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Anchor Alternatives

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A dumbbell will not suffice as an anchor. You need to consider that your anchor is a piece of safety equipment. In the event that you lose your engine the first thing that you should do is anchor and radio/call for help. If you can't anchor or move under your own power your vessel is at the mercy of the current and wind - which may mean entering busy boating channels, drifting onto a jetty or breaking surf. Any one of which is not good and if fact very dangerous. And if it happens in the dark its much more likely that it won't be a pretty outcome.

 

Get a good anchor and enough rode that you can hold bottom in most any condition and depth that you'll most likely encounter.

 

Tell your buddy not to be penny wise and pound foolish.

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The ideal anchor depends on the type of bottom that you will be dropping an anchor on. Here is Wikipedia's thoughts on it: http://en.wikipedia.org/wiki/Anchor

 

For my old 14' Jon Boat I used to use a plastic coated mushroom anchor. I think it was either 6 lb or 8 lb. I used this boat for mainly fishing in the Magothy River and never had any real issues. I liked it because it didn't scratch the inside of the boat and if someone stepped on it they didn't get hurt since it sat out in the open.

 

This is what it looked like:

boat-anchors.jpg

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Good name for the boat - "Dumbbell". Perhaps he should save more money and bring a shovel instead of an oar, maybe some ballons instead of life jackets, and you can always use candles or something for navigation lights.

 

An anchor is a basic requirement for coast guard minimum equipment and safety compliance. A small Danforth anchor will suffice. You can get them them for next to nothing, and they will hold in a variety of bottoms. Ideally, you need 5 to 7 times the depth of water for sufficient anchor scope. Do the math.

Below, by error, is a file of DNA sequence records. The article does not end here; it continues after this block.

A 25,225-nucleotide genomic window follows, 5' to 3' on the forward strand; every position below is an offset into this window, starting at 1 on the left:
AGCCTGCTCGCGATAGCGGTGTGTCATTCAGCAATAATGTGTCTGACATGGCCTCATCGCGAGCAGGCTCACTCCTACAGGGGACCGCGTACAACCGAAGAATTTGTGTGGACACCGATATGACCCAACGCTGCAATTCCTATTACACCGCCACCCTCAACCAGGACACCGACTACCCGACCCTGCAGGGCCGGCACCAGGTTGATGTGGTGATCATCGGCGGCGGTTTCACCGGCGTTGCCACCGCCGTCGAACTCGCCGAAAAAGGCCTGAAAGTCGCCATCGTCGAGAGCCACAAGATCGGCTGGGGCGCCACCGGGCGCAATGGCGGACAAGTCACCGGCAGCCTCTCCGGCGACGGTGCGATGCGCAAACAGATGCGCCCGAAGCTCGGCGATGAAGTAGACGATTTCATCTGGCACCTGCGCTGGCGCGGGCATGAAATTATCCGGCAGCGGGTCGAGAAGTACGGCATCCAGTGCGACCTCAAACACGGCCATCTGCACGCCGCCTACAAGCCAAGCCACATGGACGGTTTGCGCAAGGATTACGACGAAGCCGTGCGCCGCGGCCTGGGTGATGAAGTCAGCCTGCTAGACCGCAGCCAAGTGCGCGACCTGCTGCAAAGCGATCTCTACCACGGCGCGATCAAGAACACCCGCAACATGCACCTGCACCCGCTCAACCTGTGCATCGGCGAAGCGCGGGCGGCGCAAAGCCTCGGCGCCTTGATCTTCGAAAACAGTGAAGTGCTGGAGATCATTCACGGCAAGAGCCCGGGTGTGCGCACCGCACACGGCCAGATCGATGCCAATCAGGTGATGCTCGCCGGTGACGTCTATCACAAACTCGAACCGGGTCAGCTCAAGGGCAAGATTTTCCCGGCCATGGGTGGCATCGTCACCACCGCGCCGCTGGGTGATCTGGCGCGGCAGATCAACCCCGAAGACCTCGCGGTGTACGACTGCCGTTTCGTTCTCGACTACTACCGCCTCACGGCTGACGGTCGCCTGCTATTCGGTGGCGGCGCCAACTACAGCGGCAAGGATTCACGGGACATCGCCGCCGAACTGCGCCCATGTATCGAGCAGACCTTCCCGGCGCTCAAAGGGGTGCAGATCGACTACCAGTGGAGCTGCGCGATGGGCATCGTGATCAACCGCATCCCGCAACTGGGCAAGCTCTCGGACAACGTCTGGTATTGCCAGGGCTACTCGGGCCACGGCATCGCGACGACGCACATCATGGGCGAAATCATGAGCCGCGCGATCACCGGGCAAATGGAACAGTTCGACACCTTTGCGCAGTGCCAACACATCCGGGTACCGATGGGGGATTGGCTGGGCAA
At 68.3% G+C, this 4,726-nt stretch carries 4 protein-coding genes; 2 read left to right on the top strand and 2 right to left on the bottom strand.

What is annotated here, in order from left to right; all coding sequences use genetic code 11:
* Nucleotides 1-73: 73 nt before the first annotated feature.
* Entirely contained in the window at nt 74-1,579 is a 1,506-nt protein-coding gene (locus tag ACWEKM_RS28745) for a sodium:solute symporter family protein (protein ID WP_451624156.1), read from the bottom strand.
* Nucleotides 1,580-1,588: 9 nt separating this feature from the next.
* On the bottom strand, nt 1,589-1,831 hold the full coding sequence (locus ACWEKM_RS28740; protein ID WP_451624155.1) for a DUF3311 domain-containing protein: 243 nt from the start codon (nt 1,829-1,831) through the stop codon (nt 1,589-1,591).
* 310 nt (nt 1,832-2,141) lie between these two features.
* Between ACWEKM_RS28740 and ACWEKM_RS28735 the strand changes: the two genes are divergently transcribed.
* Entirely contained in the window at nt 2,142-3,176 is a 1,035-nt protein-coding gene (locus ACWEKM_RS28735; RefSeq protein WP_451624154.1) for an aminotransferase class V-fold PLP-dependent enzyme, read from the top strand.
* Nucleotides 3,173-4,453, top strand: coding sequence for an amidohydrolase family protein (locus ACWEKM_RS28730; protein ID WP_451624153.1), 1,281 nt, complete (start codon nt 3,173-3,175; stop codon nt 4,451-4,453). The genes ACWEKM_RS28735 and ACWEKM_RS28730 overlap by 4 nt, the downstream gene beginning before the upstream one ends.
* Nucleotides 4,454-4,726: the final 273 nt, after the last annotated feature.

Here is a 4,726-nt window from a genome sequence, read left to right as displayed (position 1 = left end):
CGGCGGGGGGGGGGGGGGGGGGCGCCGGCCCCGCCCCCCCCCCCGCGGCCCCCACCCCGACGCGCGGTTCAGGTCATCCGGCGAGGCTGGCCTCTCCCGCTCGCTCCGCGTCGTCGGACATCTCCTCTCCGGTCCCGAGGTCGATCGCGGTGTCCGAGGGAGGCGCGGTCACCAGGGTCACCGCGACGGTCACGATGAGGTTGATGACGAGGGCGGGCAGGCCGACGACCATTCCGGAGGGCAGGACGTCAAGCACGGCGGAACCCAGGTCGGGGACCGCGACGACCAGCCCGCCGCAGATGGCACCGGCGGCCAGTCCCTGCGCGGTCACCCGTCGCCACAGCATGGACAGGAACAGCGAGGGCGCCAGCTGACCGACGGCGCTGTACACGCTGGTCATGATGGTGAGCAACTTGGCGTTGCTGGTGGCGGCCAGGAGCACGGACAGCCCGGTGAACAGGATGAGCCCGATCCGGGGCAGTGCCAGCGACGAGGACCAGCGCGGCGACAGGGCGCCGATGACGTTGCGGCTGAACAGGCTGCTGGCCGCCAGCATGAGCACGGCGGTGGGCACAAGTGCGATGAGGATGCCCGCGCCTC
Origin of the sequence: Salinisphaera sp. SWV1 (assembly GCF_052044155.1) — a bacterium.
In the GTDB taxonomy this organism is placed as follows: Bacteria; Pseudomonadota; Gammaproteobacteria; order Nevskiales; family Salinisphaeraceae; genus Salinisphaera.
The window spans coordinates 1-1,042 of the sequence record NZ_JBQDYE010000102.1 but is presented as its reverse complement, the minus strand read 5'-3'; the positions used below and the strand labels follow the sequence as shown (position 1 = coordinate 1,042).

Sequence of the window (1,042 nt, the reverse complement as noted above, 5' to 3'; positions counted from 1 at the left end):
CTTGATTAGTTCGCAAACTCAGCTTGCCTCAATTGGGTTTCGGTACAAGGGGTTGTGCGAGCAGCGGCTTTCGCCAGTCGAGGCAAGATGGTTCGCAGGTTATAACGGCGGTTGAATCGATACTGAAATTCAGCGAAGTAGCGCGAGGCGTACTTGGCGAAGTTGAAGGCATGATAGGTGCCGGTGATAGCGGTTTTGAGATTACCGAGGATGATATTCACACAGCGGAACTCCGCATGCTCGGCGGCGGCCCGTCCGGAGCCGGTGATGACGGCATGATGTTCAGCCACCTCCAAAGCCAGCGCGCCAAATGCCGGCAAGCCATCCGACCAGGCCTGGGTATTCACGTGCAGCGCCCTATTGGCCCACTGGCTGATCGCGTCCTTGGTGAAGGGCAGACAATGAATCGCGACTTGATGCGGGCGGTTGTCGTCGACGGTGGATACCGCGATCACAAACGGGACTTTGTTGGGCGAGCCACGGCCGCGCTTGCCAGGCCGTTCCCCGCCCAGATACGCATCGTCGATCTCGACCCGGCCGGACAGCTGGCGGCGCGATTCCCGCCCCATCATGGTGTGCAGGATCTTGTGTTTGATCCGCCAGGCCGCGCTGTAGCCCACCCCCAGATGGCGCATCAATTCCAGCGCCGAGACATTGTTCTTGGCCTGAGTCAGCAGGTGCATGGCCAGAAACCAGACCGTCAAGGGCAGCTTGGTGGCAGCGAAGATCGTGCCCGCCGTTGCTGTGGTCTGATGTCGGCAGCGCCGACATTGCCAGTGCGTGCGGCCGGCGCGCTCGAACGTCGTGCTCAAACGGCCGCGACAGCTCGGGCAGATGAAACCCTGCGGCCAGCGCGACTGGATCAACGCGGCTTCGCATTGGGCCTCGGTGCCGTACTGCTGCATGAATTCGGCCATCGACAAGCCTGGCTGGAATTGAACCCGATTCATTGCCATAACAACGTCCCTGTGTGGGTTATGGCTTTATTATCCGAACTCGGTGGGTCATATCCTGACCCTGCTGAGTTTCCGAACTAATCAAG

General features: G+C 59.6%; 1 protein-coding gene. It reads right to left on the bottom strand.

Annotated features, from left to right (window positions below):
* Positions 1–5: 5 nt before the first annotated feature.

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They type of anchor to use will vary based on the type or waters you boat in..If the boat is used mostly in ponds, small lakes, slow moving creeks/rivers, etc. a 10lb Mushroom anchor would suffice nicely.. So would the old cement filled can w/I-bolt trick, but personally my time is worth more than the 20 bucks it takes to buy a real anchor for a boat this size.... As mentioned above, a small danforth may be a bit more versatile, but they really need a chain as well to work properly, so Mr. dumbell may wanna keep it simple. If the boat is used in rivers with moderate current, a river anchor (which is basically a mushroom with flukes cut into it), may be a better choice.. Another option would be a Navy style, which has heavier flukes than a Danforth allowing it to be used in most cases without a chain.. However these will be more $$..

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View Post He told me that he's going to just use a dumbbell instead.

 

 

What's he going to do, tie a rope around himself and jump in. In the words of Forrest Gump...."Stupid is what stupid does". So in other words, should his boat get caught in a current and needs to anchor up in a hurry, he's going to rely on a dumbbell tied to a rope to keep himself and his vessel safe? Common...what a dumb ass.

"Luck is when preparation meets opportunity"
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View Postthe boats going to be used everywhere and anywhere around hilton head SC that my friend and i can get to safely, and yes the boat will have oars and motor

 

 

I understand boating costs can rack up but an anchor is essential- I can only picture how hilarious it would look from shore, probably like something out of a movie, two guys in an aluminum boat who lost engine power drifting into a waterfall when they try to throw their 20lb dumbell overboard and the thing drags. In reality if I was the guy in the boat this situation would cwm31.gif

 

Not only would a $20 danforth have better power than the dumbell you plan to use it will be a whole lot lighter and easier to use than having to pick up a dumbell. When is his birthday?

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